While marijuana prohibition presents an obvious roadblock to Peace on our Streets by forcing non-violent caregivers into prison needlessly, the prohibition of industrial hemp also contributes to violence because it holds back a cash crop that our country desperately needs.
Among the most overlooked contributors to societal violence are social factors. When people are born into a cycle of poverty, there is often no way out of it except for crime. We have seen this throughout inner cities across America, and it has only gotten worse as time has progressed. By legalizing industrial hemp, we can offer opportunities to people that can resonate throughout the entire economy and lift up disenfranchised populations.
Only through building a lasting, sustainable prosperity can we assure that Peace on our Streets will be maintained. That is what our Hemp Freedom Act is all about. By opening up a vital market and creating American jobs, we can put food on the table for thousands of families without spending obscene amounts of taxpayer cash to do so. This is a government jobs program that can actually deliver.
Hemp Freedom Act
Our Hemp Freedom Act creates a industry for hemp production that is regulated by the state government. It also defines hemp as an oilseed, differentiating it from marijuana. It also de-couples the state from the federal government and their arbitrary hemp ban, making compliance and enforcement a punishable offense under this law. This assures the independence of your state and local officials and makes it less likely for legitimate hemp operations to be closed down.
As an added benefit, the Hemp Freedom Act contains a Constitutional freedom lesson to educate lawmakers. It points out the unconstitutionality of the DEA in its industrial hemp prohibition by citing the words of James Madison from Federalist #45. It also clarifies the true definition of the interstate commerce clause, which was not written to authorize the federal government to ban viable industries at their whim. In addition, it cites the 10th amendment for enshrining decentralization and states' rights as key principles guiding our Republic.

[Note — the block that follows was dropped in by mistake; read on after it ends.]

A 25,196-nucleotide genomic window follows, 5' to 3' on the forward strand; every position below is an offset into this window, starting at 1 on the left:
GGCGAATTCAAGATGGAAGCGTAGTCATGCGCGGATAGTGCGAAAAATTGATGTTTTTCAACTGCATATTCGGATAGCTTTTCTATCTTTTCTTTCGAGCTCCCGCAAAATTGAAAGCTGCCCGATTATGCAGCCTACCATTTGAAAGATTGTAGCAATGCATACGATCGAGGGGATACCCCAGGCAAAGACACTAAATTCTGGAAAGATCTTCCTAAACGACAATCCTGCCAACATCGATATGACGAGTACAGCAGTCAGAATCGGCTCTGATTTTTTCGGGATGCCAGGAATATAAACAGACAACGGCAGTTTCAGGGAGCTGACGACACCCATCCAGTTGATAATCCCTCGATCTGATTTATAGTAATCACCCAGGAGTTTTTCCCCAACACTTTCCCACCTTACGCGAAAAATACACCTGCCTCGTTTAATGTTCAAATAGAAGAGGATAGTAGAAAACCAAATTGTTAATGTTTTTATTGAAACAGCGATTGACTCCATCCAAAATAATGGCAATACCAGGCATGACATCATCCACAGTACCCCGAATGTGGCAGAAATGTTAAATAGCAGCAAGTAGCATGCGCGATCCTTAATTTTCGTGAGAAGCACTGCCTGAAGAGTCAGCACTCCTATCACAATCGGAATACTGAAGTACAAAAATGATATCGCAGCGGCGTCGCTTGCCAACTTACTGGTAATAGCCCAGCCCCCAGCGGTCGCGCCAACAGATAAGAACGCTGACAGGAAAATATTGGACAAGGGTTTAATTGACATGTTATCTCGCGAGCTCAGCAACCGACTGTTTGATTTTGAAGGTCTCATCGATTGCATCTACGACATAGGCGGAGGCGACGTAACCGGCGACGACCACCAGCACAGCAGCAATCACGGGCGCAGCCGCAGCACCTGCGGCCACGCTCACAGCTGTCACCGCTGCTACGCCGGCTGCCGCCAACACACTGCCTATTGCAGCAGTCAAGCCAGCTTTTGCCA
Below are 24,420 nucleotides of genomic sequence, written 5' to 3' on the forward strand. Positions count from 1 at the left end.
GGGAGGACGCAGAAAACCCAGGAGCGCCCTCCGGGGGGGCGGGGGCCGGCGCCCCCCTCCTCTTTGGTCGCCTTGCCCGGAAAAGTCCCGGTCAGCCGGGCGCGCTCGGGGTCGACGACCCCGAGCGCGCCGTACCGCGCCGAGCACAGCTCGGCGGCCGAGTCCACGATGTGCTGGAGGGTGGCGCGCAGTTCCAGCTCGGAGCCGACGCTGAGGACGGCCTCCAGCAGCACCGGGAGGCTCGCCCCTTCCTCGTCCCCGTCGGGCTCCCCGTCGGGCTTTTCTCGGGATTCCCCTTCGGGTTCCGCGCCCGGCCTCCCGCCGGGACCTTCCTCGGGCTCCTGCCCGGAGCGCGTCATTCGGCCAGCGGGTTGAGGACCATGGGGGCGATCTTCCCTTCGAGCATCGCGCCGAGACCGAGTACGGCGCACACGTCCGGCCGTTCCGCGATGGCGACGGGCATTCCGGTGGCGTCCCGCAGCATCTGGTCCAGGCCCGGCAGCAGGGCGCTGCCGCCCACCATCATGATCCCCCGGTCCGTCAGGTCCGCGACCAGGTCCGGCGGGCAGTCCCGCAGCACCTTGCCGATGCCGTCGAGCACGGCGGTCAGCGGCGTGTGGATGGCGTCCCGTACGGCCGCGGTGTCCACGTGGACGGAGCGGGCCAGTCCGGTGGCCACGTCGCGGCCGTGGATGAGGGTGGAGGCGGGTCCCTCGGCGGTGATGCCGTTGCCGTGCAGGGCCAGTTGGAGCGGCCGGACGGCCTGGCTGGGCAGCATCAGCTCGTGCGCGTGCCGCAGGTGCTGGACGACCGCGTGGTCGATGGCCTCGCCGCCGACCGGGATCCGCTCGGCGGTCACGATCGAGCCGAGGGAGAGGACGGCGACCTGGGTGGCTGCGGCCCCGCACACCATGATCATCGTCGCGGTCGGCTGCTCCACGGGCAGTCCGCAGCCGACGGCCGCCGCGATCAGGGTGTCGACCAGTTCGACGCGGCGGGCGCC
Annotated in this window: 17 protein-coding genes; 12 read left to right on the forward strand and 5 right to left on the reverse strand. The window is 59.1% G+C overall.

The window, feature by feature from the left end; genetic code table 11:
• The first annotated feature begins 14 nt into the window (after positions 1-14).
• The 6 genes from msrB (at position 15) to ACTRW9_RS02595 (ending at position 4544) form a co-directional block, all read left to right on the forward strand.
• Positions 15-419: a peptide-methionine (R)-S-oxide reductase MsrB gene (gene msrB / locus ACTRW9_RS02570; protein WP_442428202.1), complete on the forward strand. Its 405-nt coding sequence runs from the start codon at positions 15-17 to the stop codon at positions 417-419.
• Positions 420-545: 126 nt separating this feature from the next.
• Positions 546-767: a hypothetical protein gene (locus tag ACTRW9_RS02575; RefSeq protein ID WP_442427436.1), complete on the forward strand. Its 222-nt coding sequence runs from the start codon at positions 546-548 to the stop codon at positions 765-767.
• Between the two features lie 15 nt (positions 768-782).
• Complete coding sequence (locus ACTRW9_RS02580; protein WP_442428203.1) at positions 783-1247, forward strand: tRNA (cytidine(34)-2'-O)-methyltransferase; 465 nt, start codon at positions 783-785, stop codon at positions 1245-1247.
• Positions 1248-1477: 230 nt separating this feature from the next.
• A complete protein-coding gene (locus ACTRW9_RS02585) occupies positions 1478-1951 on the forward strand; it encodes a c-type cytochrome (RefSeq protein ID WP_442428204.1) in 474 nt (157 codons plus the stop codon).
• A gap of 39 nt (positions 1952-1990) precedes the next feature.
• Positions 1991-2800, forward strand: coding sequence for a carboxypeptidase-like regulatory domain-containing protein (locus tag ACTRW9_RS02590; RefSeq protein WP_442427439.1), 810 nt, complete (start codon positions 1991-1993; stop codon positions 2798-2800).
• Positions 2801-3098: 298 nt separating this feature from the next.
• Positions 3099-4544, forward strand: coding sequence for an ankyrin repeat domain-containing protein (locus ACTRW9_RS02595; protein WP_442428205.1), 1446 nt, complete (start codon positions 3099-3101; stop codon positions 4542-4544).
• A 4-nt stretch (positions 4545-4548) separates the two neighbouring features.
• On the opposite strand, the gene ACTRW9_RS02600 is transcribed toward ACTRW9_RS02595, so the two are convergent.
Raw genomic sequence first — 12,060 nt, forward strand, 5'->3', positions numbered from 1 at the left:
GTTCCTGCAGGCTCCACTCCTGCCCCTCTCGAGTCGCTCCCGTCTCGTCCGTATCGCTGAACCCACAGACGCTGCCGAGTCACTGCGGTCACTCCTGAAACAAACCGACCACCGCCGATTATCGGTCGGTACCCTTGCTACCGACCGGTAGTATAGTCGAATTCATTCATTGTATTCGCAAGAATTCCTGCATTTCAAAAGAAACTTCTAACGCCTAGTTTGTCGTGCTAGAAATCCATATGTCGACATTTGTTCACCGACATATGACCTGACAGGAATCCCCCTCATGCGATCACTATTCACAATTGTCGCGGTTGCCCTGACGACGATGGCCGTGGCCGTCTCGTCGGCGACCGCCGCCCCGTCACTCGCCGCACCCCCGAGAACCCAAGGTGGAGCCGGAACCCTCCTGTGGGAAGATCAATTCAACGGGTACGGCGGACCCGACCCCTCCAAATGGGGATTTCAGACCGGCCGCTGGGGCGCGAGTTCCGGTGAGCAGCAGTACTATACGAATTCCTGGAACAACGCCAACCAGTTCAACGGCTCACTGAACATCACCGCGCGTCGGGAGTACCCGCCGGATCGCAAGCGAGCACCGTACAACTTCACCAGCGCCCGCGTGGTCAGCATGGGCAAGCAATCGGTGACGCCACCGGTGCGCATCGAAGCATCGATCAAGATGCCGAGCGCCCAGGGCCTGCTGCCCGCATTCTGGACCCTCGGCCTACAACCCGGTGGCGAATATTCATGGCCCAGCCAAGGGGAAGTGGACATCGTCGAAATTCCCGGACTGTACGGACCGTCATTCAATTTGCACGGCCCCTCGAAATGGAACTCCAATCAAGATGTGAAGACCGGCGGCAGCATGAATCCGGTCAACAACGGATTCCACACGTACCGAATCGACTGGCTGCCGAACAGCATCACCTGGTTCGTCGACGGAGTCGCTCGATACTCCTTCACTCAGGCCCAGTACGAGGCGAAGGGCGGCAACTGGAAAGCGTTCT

Although hemp is not as easy to grow as marijuana, widespread non-compliance can still pose a huge threat to federal control. The feds showed that they would capitulate on marijuana by 'allowing' Washington and Colorado to legalize it. They have already begun the process of caving on hemp, as President Obama signed a Farm Bill into law earlier this year that allowed research into the cultivation of industrial hemp to determine its viability.
This token measure is typical of the Washington D.C. political class. Rather than actually lead on a reform and do something right for once, they instead enact a measure to conduct unnecessary research. Hemp has been used for thousands of years. It is time-tested. It has thousands of uses that are all environmentally-friendly. It is the economic foundation that America needs to turn things around.
Join our effort, and help us to make our streets safer by providing people with the prosperity they need to live safe, secure, comfortable lives.